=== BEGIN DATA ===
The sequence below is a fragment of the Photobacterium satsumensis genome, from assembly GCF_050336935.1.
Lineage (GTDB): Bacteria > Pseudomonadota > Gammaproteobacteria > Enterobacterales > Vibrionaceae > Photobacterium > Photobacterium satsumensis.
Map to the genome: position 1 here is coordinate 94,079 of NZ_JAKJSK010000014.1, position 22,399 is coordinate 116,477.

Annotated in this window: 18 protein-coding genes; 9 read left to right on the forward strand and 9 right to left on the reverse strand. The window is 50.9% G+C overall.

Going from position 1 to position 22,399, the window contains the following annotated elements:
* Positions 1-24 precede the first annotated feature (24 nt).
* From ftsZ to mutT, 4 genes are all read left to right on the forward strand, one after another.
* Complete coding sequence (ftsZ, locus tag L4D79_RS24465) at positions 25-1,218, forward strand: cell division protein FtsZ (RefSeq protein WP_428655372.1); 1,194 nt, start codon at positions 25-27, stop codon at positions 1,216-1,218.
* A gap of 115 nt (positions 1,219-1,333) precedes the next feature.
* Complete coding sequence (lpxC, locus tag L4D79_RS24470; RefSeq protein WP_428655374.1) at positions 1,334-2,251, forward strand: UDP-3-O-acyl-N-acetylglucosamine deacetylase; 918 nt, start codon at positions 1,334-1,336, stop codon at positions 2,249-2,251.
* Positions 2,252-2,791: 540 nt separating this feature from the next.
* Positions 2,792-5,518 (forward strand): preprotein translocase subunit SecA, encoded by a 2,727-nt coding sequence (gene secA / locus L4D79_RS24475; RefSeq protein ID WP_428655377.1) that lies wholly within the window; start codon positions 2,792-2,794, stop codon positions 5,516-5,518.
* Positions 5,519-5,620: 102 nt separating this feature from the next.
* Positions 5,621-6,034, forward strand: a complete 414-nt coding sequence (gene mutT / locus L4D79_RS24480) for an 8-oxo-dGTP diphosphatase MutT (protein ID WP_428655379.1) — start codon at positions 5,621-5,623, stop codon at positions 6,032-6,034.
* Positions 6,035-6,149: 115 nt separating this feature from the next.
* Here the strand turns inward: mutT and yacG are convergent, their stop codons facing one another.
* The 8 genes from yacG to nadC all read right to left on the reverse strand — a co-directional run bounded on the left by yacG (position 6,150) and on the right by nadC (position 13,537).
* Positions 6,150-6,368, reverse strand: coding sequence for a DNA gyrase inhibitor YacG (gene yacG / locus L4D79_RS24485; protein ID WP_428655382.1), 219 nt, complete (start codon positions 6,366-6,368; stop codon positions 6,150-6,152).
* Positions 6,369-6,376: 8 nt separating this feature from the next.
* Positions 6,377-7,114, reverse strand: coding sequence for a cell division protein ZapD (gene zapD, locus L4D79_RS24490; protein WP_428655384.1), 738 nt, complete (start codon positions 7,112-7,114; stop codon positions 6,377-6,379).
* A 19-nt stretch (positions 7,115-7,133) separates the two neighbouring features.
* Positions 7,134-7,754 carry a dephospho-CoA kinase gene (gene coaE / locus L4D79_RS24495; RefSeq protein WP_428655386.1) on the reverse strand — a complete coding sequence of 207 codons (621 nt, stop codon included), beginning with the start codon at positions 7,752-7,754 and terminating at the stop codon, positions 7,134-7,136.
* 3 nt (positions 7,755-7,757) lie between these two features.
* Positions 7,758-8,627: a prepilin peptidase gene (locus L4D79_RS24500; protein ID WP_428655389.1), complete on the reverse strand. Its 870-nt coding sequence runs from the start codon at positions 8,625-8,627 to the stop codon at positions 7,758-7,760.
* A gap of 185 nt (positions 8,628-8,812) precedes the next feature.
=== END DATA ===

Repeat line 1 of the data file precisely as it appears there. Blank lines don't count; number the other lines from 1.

The sequence below is a fragment of the Photobacterium satsumensis genome, from assembly GCF_050336935.1.